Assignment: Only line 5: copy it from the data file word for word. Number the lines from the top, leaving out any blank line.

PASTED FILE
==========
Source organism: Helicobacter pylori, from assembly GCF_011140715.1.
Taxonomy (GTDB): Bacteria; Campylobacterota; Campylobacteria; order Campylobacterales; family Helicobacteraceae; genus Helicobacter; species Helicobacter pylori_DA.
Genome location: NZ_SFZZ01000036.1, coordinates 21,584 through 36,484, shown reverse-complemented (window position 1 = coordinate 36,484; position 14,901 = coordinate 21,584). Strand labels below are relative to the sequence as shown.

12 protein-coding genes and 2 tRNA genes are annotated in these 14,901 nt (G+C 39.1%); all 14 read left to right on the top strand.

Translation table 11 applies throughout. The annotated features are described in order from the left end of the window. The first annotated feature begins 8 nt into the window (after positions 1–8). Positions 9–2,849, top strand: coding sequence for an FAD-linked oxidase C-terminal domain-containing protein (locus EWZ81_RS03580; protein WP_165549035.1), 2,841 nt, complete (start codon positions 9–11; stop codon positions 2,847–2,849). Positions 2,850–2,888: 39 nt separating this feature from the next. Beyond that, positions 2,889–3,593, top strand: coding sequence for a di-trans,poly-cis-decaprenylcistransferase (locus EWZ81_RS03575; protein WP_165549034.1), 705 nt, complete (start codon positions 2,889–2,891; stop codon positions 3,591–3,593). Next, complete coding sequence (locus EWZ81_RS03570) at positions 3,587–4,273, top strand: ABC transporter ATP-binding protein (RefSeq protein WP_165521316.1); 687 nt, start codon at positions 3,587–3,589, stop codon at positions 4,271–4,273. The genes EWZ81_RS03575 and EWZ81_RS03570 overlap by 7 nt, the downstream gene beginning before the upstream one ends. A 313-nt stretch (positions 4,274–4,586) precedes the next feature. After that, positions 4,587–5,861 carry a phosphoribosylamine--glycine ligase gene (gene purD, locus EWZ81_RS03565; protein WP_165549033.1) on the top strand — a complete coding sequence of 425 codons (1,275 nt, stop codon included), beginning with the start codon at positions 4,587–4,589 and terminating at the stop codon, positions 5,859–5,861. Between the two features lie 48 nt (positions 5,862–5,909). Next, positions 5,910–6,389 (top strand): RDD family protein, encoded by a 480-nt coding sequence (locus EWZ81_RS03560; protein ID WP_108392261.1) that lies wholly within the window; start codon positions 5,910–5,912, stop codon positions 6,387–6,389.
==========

Translation table 11 applies throughout. The annotated features are described in order from the left end of the window. The first annotated feature begins 8 nt into the window (after positions 1–8). Positions 9–2,849, top strand: coding sequence for an FAD-linked oxidase C-terminal domain-containing protein (locus EWZ81_RS03580; protein WP_165549035.1), 2,841 nt, complete (start codon positions 9–11; stop codon positions 2,847–2,849). Positions 2,850–2,888: 39 nt separating this feature from the next. Beyond that, positions 2,889–3,593, top strand: coding sequence for a di-trans,poly-cis-decaprenylcistransferase (locus EWZ81_RS03575; protein WP_165549034.1), 705 nt, complete (start codon positions 2,889–2,891; stop codon positions 3,591–3,593). Next, complete coding sequence (locus EWZ81_RS03570) at positions 3,587–4,273, top strand: ABC transporter ATP-binding protein (RefSeq protein WP_165521316.1); 687 nt, start codon at positions 3,587–3,589, stop codon at positions 4,271–4,273. The genes EWZ81_RS03575 and EWZ81_RS03570 overlap by 7 nt, the downstream gene beginning before the upstream one ends. A 313-nt stretch (positions 4,274–4,586) precedes the next feature. After that, positions 4,587–5,861 carry a phosphoribosylamine--glycine ligase gene (gene purD, locus EWZ81_RS03565; protein WP_165549033.1) on the top strand — a complete coding sequence of 425 codons (1,275 nt, stop codon included), beginning with the start codon at positions 4,587–4,589 and terminating at the stop codon, positions 5,859–5,861. Between the two features lie 48 nt (positions 5,862–5,909). Next, positions 5,910–6,389 (top strand): RDD family protein, encoded by a 480-nt coding sequence (locus EWZ81_RS03560; protein ID WP_108392261.1) that lies wholly within the window; start codon positions 5,910–5,912, stop codon positions 6,387–6,389.